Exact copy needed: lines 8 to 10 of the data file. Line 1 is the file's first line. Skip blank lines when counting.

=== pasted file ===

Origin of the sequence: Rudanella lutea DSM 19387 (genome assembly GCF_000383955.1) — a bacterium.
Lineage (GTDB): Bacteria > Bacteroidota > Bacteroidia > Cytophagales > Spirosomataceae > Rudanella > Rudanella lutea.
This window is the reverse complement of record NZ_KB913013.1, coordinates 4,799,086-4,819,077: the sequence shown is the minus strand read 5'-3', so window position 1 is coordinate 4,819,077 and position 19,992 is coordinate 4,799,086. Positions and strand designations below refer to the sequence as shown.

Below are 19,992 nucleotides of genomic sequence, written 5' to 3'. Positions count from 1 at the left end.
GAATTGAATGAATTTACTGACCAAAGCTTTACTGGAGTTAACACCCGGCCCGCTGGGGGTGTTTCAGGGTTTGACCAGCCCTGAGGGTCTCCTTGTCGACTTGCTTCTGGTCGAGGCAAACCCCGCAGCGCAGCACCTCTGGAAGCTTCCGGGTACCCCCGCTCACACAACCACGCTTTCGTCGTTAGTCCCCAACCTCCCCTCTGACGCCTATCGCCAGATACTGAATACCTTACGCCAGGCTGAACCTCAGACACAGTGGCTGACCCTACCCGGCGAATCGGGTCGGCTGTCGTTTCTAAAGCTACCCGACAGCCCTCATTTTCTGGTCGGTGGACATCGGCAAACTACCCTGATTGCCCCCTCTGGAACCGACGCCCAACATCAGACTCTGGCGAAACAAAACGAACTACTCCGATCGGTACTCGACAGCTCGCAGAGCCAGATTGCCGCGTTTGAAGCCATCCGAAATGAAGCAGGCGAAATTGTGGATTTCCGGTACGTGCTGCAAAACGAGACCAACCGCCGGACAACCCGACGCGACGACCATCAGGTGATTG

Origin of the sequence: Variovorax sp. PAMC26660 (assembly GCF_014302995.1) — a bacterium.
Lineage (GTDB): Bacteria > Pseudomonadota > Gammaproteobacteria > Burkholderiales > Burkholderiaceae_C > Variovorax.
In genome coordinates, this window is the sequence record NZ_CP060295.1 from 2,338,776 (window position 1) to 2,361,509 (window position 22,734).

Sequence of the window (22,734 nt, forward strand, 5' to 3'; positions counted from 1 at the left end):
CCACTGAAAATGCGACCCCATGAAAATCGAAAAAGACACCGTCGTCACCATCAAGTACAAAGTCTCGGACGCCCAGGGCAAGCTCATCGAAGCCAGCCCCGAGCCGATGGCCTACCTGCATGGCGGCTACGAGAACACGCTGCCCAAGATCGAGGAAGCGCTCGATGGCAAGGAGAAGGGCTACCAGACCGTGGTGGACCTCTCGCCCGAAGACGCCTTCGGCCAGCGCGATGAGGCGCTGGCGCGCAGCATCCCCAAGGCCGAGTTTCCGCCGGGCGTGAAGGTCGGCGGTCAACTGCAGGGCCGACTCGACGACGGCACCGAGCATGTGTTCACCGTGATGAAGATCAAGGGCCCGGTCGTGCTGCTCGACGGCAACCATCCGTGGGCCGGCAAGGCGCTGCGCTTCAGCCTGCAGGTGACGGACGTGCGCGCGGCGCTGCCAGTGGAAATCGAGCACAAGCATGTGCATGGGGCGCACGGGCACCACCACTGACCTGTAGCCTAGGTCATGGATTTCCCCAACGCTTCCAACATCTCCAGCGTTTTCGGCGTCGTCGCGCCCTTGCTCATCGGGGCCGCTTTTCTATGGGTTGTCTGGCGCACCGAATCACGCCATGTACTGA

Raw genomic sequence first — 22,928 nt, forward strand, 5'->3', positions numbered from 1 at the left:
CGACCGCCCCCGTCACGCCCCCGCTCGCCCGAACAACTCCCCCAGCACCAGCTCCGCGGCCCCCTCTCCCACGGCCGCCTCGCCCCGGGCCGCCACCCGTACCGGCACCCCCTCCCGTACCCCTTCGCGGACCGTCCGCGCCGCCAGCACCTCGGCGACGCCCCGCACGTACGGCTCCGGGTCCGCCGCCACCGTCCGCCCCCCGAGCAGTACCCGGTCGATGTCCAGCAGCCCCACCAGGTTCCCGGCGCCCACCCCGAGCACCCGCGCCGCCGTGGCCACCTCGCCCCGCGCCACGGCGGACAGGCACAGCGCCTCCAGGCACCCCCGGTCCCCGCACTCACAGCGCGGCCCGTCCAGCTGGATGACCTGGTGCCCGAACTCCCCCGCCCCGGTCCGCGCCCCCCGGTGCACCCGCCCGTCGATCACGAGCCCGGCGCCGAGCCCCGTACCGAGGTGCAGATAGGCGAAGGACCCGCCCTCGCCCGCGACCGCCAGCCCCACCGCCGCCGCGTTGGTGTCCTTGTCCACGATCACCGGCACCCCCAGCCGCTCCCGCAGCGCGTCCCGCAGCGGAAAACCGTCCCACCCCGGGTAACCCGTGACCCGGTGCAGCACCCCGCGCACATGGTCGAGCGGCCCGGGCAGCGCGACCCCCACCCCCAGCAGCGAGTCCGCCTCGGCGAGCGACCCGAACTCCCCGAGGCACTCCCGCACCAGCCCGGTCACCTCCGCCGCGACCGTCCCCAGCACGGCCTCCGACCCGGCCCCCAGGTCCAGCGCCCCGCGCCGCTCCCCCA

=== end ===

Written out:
In genome coordinates, this window is the sequence record NZ_CP060295.1 from 2,338,776 (window position 1) to 2,361,509 (window position 22,734).

Sequence of the window (22,734 nt, forward strand, 5' to 3'; positions counted from 1 at the left end):
CCACTGAAAATGCGACCCCATGAAAATCGAAAAAGACACCGTCGTCACCATCAAGTACAAAGTCTCGGACGCCCAGGGCAAGCTCATCGAAGCCAGCCCCGAGCCGATGGCCTACCTGCATGGCGGCTACGAGAACACGCTGCCCAAGATCGAGGAAGCGCTCGATGGCAAGGAGAAGGGCTACCAGACCGTGGTGGACCTCTCGCCCGAAGACGCCTTCGGCCAGCGCGATGAGGCGCTGGCGCGCAGCATCCCCAAGGCCGAGTTTCCGCCGGGCGTGAAGGTCGGCGGTCAACTGCAGGGCCGACTCGACGACGGCACCGAGCATGTGTTCACCGTGATGAAGATCAAGGGCCCGGTCGTGCTGCTCGACGGCAACCATCCGTGGGCCGGCAAGGCGCTGCGCTTCAGCCTGCAGGTGACGGACGTGCGCGCGGCGCTGCCAGTGGAAATCGAGCACAAGCATGTGCATGGGGCGCACGGGCACCACCACTGACCTGTAGCCTAGGTCATGGATTTCCCCAACGCTTCCAACATCTCCAGCGTTTTCGGCGTCGTCGCGCCCTTGCTCATCGGGGCCGCTTTTCTATGGGTTGTCTGGCGCACCGAATCACGCCATGTACTGA